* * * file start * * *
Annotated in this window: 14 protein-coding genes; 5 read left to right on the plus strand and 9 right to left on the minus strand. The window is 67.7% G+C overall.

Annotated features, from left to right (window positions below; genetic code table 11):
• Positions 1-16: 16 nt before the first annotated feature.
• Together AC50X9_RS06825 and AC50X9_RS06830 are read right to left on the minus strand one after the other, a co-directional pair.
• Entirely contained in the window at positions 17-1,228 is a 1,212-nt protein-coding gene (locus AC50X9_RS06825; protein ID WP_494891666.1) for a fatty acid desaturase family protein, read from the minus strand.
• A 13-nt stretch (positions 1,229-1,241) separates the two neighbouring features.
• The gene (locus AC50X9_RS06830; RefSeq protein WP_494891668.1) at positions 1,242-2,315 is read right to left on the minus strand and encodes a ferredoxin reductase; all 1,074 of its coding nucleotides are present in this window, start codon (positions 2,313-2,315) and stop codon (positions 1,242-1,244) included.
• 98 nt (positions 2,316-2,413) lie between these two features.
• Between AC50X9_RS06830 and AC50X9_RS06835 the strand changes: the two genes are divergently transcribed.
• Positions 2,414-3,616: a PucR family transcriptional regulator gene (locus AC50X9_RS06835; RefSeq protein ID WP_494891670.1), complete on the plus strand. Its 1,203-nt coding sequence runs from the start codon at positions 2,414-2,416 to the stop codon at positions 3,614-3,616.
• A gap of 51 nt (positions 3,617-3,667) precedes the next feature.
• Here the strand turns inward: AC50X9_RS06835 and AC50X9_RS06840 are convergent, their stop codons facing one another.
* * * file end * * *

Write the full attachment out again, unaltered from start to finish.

Annotated in this window: 14 protein-coding genes; 5 read left to right on the plus strand and 9 right to left on the minus strand. The window is 67.7% G+C overall.

Annotated features, from left to right (window positions below; genetic code table 11):
• Positions 1-16: 16 nt before the first annotated feature.
• Together AC50X9_RS06825 and AC50X9_RS06830 are read right to left on the minus strand one after the other, a co-directional pair.
• Entirely contained in the window at positions 17-1,228 is a 1,212-nt protein-coding gene (locus AC50X9_RS06825; protein ID WP_494891666.1) for a fatty acid desaturase family protein, read from the minus strand.
• A 13-nt stretch (positions 1,229-1,241) separates the two neighbouring features.
• The gene (locus AC50X9_RS06830; RefSeq protein WP_494891668.1) at positions 1,242-2,315 is read right to left on the minus strand and encodes a ferredoxin reductase; all 1,074 of its coding nucleotides are present in this window, start codon (positions 2,313-2,315) and stop codon (positions 1,242-1,244) included.
• 98 nt (positions 2,316-2,413) lie between these two features.
• Between AC50X9_RS06830 and AC50X9_RS06835 the strand changes: the two genes are divergently transcribed.
• Positions 2,414-3,616: a PucR family transcriptional regulator gene (locus AC50X9_RS06835; RefSeq protein ID WP_494891670.1), complete on the plus strand. Its 1,203-nt coding sequence runs from the start codon at positions 2,414-2,416 to the stop codon at positions 3,614-3,616.
• A gap of 51 nt (positions 3,617-3,667) precedes the next feature.
• Here the strand turns inward: AC50X9_RS06835 and AC50X9_RS06840 are convergent, their stop codons facing one another.